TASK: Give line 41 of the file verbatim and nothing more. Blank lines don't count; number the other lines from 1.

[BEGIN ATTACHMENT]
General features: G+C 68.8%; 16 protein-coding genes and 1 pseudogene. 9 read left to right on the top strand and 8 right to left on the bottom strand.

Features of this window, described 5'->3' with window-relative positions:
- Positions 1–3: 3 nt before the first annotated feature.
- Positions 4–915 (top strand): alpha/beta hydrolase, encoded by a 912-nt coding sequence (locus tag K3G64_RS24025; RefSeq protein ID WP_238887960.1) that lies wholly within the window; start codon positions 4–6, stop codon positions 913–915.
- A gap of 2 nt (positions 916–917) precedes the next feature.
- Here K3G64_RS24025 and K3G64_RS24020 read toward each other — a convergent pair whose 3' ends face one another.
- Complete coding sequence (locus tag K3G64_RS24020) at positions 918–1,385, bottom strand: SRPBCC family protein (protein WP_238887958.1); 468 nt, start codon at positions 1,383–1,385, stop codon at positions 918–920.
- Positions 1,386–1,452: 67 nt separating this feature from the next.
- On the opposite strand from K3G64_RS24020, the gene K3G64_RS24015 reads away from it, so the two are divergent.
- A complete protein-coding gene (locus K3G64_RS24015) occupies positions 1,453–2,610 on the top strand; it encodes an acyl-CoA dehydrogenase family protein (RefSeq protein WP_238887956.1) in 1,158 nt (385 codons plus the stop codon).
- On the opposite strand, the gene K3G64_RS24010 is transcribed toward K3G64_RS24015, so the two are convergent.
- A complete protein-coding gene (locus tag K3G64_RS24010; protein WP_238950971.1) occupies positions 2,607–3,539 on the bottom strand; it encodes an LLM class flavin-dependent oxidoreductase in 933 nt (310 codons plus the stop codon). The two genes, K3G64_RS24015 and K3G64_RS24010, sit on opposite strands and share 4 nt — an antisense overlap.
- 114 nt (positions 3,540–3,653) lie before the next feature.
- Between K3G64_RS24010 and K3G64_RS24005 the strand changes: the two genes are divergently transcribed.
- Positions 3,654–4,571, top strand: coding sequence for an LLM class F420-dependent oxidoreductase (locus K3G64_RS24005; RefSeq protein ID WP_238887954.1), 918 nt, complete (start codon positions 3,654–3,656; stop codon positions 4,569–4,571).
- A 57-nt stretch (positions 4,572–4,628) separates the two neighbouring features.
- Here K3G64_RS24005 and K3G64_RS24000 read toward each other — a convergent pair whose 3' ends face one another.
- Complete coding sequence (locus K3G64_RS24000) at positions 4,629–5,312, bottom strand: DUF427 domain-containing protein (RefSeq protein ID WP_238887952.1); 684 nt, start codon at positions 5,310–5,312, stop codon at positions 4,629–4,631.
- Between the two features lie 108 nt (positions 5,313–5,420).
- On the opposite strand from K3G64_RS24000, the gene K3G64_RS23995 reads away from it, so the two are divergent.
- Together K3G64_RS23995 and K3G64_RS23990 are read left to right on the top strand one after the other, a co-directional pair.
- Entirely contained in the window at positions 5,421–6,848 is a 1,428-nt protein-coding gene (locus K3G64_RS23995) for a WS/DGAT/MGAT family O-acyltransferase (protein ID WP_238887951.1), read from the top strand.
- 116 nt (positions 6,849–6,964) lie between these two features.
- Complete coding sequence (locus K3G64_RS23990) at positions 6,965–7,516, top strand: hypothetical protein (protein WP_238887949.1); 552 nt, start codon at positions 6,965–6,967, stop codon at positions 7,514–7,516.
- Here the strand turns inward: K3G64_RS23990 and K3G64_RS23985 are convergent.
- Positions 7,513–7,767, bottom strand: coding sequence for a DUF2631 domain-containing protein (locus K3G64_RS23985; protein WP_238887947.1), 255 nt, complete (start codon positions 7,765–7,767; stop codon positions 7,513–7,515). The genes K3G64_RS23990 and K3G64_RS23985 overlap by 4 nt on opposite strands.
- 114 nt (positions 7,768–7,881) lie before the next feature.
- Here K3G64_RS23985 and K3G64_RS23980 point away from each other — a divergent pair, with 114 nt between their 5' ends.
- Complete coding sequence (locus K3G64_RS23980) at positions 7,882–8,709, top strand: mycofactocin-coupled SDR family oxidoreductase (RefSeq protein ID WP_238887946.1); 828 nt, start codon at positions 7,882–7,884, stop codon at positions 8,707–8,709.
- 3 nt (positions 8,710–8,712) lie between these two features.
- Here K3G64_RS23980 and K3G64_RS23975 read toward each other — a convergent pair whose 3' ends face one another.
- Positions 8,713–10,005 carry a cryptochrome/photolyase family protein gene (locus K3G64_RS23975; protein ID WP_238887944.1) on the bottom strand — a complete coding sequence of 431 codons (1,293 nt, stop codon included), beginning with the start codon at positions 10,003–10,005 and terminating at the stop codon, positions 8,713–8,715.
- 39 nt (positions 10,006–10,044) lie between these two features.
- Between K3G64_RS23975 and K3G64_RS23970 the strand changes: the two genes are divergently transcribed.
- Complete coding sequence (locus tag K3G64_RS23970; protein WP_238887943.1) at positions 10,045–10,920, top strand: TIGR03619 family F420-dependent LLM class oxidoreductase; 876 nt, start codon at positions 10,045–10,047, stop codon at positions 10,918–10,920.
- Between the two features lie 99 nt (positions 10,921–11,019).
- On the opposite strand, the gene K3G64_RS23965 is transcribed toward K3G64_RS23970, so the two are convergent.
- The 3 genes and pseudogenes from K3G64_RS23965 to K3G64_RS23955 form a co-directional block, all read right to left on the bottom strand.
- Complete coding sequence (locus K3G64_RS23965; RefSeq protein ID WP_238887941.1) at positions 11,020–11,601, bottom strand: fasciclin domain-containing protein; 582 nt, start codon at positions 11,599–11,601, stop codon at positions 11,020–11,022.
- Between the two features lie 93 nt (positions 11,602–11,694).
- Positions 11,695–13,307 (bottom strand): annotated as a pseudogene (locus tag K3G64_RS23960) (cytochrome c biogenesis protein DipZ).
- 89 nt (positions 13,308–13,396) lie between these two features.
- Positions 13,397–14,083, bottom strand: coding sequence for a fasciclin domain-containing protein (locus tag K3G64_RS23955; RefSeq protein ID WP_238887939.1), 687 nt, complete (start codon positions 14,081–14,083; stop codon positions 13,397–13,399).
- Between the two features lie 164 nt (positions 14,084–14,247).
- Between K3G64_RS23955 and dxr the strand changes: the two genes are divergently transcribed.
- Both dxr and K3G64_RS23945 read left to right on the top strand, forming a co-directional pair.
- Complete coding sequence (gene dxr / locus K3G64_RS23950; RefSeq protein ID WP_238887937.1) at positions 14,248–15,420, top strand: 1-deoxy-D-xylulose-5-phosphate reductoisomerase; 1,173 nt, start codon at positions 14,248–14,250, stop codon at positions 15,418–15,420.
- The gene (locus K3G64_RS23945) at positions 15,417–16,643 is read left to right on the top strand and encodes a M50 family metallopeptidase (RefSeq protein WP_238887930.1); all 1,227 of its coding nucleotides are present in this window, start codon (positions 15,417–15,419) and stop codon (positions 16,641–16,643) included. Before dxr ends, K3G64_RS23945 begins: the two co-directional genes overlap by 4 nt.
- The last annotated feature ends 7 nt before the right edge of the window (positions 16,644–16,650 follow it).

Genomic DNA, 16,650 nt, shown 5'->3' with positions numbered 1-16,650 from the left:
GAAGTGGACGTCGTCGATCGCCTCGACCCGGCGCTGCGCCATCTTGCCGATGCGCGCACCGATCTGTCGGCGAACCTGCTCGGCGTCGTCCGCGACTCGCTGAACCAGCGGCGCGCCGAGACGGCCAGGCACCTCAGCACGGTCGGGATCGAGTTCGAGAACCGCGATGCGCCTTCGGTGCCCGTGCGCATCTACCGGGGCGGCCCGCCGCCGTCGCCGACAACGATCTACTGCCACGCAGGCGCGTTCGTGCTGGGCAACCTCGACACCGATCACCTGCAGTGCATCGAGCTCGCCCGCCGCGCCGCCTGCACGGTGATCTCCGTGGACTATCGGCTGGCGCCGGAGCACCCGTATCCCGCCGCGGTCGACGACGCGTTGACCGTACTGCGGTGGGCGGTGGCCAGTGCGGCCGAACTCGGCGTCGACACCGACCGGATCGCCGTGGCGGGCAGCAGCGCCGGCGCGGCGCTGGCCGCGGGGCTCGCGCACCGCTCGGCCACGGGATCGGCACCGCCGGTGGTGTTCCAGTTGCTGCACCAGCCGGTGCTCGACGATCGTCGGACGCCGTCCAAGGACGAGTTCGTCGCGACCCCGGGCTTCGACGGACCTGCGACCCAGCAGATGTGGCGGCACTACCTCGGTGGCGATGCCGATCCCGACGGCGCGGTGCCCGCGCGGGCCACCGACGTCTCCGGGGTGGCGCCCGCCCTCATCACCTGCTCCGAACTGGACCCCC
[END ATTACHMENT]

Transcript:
- Positions 11,695–13,307 (bottom strand): annotated as a pseudogene (locus tag K3G64_RS23960) (cytochrome c biogenesis protein DipZ).